Don’t believe any business owner who tells you they look forward to tax time. Well, except your accountant, if they happen to run their own practice.
Tax time isn’t fun. But it shouldn’t be a source of stress, either. With advance planning, you can turn the tax filing deadline into just another day on the calendar — not your least favorite day of the year.
Follow these nine steps to make that happen.
1. Use a Payroll Service That Simplifies Payroll Tax Tracking and Reporting
Payroll taxes are really complicated. So make sure you’re not shirking your obligation to collect and pay Social Security, Medicare, and state and federal income taxes.
Whatever you do, don’t try to calculate and collect these taxes yourself. You’ll add hours of work to every pay run and could find yourself on the wrong end of a costly accounting error.
The best payroll services generally automate the payroll calculation, collection, and payment processes. Don’t use one that leaves this all up to you unless you’re angling for a big tax headache.
2. Collect and Organize Your Receipts in a Central, Digital Location
Okay, so you’ve automated payroll tax tracking and reporting. Next up is digitizing the shoebox or folder you’ve kept your receipts in up until now. You can use a dedicated digital receipt management solution or take advantage of organizational tools elsewhere, like a folder marked “Receipts” in your email suite. The most important thing is to create a complete record of your business transactions to show Uncle Sam if and when he comes checking.
3. Use a Mileage Tracking App for Vehicle-Related Expenses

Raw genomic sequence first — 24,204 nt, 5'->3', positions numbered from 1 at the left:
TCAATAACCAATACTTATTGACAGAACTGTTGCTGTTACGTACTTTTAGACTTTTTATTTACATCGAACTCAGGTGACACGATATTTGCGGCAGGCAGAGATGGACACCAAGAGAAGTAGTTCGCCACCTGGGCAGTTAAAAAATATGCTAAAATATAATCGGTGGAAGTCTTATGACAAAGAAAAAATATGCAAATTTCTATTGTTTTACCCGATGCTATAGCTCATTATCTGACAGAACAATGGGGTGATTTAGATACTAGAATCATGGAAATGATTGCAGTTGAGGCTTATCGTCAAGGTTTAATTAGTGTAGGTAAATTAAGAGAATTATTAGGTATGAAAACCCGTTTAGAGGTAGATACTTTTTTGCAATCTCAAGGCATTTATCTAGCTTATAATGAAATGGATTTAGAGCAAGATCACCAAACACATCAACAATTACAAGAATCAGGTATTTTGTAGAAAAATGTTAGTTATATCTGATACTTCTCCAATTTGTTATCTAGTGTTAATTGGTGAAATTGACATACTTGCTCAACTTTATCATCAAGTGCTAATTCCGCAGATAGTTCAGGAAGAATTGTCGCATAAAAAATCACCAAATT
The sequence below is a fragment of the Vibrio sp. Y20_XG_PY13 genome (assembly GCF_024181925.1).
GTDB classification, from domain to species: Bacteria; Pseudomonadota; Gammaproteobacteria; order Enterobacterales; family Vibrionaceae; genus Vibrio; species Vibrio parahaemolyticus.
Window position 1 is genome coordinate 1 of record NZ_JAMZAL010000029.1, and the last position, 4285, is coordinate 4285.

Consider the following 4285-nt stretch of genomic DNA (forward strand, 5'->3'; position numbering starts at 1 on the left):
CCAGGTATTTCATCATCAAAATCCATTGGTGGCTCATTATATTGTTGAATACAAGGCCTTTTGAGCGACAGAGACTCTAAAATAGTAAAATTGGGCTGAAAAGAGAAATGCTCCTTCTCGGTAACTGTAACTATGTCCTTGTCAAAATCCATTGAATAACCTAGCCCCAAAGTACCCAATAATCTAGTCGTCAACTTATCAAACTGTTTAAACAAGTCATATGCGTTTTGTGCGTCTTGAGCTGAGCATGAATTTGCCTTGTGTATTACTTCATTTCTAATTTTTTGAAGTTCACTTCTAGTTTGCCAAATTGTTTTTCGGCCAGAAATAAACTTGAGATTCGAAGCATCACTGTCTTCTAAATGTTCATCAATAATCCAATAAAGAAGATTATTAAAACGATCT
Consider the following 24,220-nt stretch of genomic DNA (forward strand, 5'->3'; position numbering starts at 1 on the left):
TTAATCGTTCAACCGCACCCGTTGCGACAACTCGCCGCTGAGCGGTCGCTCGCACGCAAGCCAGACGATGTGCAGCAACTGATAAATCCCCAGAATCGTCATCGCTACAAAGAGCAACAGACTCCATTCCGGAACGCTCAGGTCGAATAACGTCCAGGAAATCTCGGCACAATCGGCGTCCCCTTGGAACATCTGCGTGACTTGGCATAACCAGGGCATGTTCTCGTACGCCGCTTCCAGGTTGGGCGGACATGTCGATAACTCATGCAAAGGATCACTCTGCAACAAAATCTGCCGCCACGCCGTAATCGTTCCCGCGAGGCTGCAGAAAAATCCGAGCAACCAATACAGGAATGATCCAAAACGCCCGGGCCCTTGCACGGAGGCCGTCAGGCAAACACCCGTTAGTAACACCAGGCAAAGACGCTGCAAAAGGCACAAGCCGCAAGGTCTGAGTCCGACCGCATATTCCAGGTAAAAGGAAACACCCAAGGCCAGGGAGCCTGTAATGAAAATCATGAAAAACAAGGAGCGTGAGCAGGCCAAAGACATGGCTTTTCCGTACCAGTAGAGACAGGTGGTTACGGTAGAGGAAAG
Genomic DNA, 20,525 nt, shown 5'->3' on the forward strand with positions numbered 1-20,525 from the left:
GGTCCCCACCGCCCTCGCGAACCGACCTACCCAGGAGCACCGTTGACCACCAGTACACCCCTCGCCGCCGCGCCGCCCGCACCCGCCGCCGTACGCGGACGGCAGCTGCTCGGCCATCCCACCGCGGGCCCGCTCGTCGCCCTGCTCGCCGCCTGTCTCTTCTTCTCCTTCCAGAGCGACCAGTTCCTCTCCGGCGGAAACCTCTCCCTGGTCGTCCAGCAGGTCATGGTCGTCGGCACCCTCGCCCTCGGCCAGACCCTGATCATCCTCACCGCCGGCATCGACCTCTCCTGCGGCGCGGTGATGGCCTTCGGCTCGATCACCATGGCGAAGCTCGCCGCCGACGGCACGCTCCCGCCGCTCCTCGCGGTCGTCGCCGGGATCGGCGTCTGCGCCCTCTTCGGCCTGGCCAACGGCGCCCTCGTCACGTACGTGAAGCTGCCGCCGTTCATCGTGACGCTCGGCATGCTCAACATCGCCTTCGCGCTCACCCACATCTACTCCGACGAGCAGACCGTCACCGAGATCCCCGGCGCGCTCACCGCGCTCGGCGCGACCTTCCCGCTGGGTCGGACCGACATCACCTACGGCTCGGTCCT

Every mile counts. For tax purposes, at least. Keep precise track of your business miles driven by using a mileage tracking app with enough seats for every driver on your team. And make it a company policy for drivers to have the app activated whenever they’re driving for work-related reasons, even if they’re using a personal vehicle.
4. Use a Digital Invoicing System
A client invoice is just another type of receipt. Unfortunately, most receipt tracking tools don’t offer invoice management capabilities. And while you can use the old email folder trick to collect manually generated invoices in one place, that won’t keep you on top of payments (and non-payments).
The preferred invoice management tool is a cloud accounting platform that can generate, track, and record invoices and payments from one central dashboard. If the bulk of your business revenues come through invoiced sales, this might be your primary solution for tracking inflows — information you’ll most definitely need at tax time.
5. Keep Up-to-Date P&L Statements
Use digital accounting software to produce up-to-date profit and loss statements, or have an outside accountant do this for you. One per year is the bare minimum, but quarterly or even monthly might be better both for tax purposes and for achieving better visibility into your cash flows and expenses over time.
6. Use a Sales Tax Solution That Automatically Collects the Correct State, Local & VAT Taxes